Western Carolina University faculty members and the Mountain Heritage Center received prestigious awards from the North Carolina Folklore Society, while local residents with ties to WCU also garnered recognition.
The Folklore Society held its 102nd annual conference Friday, Oct. 9, and Saturday, Oct. 10, at WCU and the N.C. Center for the Advancement of Teaching.
“We were really delighted to be at Western this year, and so impressed with the hospitality, the beautiful facilities and level of work being done to preserve the traditional culture and folk life of the region,” said Elijah Gaddis, president of the Folklore Society. “There were 75 or so people attending an absolutely great event.”
The Mountain Heritage Center received a Community Traditions Award for community engagement and commitment to research, education and cultural celebration, especially its Mountain Heritage Day festival. The awards honor organizations and groups that support folk life and traditional culture in North Carolina.
Since 1975, the Mountain Heritage Center has curated a collection of 10,000 artifacts of history, natural history and regional culture. The center continues to produce and digitize audio and video recordings that document local culture.
WCU anthropology professor Ted Coyle and Cherokee language program coordinator Tom Belt received Brown-Hudson Folklore Awards ― Coyle for oral history interviews and ethnographic work and Belt for his dedication to revitalizing the Cherokee language through advocacy, teaching and grassroots organization. The Folklore Society has presented the Brown-Hudson Awards for 45 years to individuals who contribute to the appreciation, continuation or study of North Carolina folk traditions.
Coyle was cited for fieldwork involving the Blue Ridge Parkway and Great Smoky Mountains National Park, and for encouraging his students to immerse themselves in regional culture and to contribute to ethnographic and folkloric efforts in the state.
Belt was cited for teaching the Cherokee language across the age spectrum and working to expand the vocabulary to include modern words, such as “computer.” There are fewer than 300 speakers living who grew up with Cherokee as their first language. He meets regularly with elders to learn nuances of the native tongue, believing that language is integral to group identity and carries essential cultural perspective.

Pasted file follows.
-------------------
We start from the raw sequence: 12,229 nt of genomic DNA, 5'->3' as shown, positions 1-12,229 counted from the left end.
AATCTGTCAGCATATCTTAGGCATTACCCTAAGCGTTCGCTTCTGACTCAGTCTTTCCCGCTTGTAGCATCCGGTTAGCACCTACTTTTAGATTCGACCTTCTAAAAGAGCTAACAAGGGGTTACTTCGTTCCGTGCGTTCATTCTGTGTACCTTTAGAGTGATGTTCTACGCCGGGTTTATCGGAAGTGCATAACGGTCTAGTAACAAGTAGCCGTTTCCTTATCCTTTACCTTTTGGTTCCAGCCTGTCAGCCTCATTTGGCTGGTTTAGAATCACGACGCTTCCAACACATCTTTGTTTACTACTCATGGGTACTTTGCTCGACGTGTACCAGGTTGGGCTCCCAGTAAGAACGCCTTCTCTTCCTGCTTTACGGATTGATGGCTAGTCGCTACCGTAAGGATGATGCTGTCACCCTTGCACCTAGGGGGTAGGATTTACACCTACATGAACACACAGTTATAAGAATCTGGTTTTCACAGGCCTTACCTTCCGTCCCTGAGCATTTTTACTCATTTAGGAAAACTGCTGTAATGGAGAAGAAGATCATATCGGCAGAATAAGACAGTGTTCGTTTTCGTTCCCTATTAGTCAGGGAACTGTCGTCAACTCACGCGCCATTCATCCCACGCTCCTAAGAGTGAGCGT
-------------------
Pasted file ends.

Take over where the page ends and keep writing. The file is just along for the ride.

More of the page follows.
Belt also was the conference keynote speaker, presenting “Language as a Window into Culture” on the value of maintaining and preserving historic languages in a modern age, and how it can strengthen identity and sense of community.
In addition to Coyle and Belt, a Brown-Hudson Award was presented to Bill Crawford, co-founder of the Jackson County Genealogical Society, for his work as a folklore researcher and genealogist, and for his documentation of cemetery decoration traditions in Southern Appalachia. Crawford said he believes cemetery traditions celebrate the character and contributions of local people. He served as the primary consultant for “Decoration Day in the Mountains,” a book published by UNC Press in 2010 on regional practices.
Madison County fiddler Roger Howell also received a Brown-Hudson Award for his work preserving regional music traditions, including a compilation of 532 fiddle tunes, folk stories and tributes to master musicians, now housed at Mars Hill University’s Southern Appalachian Archives. A former Mountain Heritage Day performer, he has played in numerous bands, including the Carroll
Best String Band. He was a founding member of the Carolina Old-Timers String Band and recently performed with the Bailey Mountain Ramblers.
Also receiving a Community Traditions Award were a Qualla couple, George “Butch” Goings and Louise Taylor Goings, for their dedication to traditional Cherokee crafts. Both have demonstrated their individual skills at the Mountain Heritage Day festival and are members of the Qualla Arts and Crafts Mutual artisan guild.
Louise Goings is part of a prestigious family of basket makers and regularly demonstrates basket-making at WCU. She is the daughter of Emma Taylor and grew up making baskets. She also has demonstrated basket-making at the Festival of American Folklife at the Smithsonian Institute and the Natural History Museum of the Smithsonian. Butch Goings has appeared at the North Carolina State Fair and on the PBS series “The Woodwright’s Shop.”
More information on the Folklore Society, its membership and awards programs can be found at www.ncfolkloresociety.org.